Post photographer Felix Wong beaten by Shenzhen police at protests
South China Morning Post photographer Felix Wong Chi-keung was pushed to the ground and beaten by Shenzhen police yesterday, while covering anti-Japanese protests in the city.
Four to five officers hit Wong's face, arms, and legs with batons. Wong's face was swollen and a cloth he used to wipe the blood from his face turned red, as seen in television footage from a Hong Kong news crew.
The Post condemned the use of excessive force and said it would lodge a complaint.
"I was taking pictures of policemen chasing some protesters and suddenly one riot officer approached me," Wong said. "I put down my camera and put both hands up. I repeated in Putonghua that I am a reporter, but he didn't heed my words.
"I was pushed down on the ground and then some four to five officers came over and hit me with batons. I kept shouting reporter, reporter, but they didn't stop. They left when they saw my nose was bleeding."
It was noisy, but Wong said he believed the officers should have heard him. He was sent to Shenzhen yesterday as protests erupted over the Japanese government's decision to buy some of the disputed Diaoyu Islands. He was discharged from hospital in Hong Kong last night after being diagnosed with a fractured nose.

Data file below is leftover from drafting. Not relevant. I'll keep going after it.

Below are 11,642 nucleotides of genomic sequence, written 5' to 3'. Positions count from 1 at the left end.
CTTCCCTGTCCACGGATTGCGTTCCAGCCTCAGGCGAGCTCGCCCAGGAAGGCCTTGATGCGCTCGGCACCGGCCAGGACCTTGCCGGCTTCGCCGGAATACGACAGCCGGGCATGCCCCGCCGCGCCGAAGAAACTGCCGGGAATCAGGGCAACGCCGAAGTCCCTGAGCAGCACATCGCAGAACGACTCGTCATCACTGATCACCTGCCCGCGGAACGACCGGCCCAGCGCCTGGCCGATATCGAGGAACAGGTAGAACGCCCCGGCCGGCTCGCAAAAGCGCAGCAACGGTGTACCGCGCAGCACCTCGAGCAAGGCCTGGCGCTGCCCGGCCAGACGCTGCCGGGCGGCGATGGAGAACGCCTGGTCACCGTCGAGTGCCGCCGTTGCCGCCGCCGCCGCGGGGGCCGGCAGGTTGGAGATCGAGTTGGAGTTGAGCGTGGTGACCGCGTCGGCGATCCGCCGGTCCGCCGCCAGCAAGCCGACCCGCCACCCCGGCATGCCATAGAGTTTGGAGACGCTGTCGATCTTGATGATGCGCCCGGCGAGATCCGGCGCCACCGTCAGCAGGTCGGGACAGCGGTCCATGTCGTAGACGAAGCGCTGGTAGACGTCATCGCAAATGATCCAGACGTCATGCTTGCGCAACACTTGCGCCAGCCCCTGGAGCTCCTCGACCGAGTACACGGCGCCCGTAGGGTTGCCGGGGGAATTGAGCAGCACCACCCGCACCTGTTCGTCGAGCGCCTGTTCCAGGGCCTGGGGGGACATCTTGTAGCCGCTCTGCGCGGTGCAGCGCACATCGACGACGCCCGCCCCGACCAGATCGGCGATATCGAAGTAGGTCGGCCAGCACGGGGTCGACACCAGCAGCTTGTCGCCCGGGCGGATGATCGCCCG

Post editor-in-chief Wang Xiangwei said: "We are saddened by what happened to our photographer Felix Wong and condemn the excessive police force used against him, even after he clearly identified himself as a reporter.
"We do not condone violence in any circumstances and will lodge an official complaint."
A Shenzhen government spokesman could not be reached for comment.
Wong was briefly detained in Beijing in 2008 during scuffles between police and reporters covering a queue for Olympic tickets. He was released after expressing regret.
The Federation of Journalists voiced "strong concern and regret". It had expressed its concerns to the central government's liaison office and would contact Shenzhen authorities. Journalists Association chairman Mak Yin-ting warned reporters to be aware of their safety. The Press Photographers Association condemned the violence, urged mainland authorities to respect freedom of reporting and asked the Hong Kong government to help ensure the safety of reporters.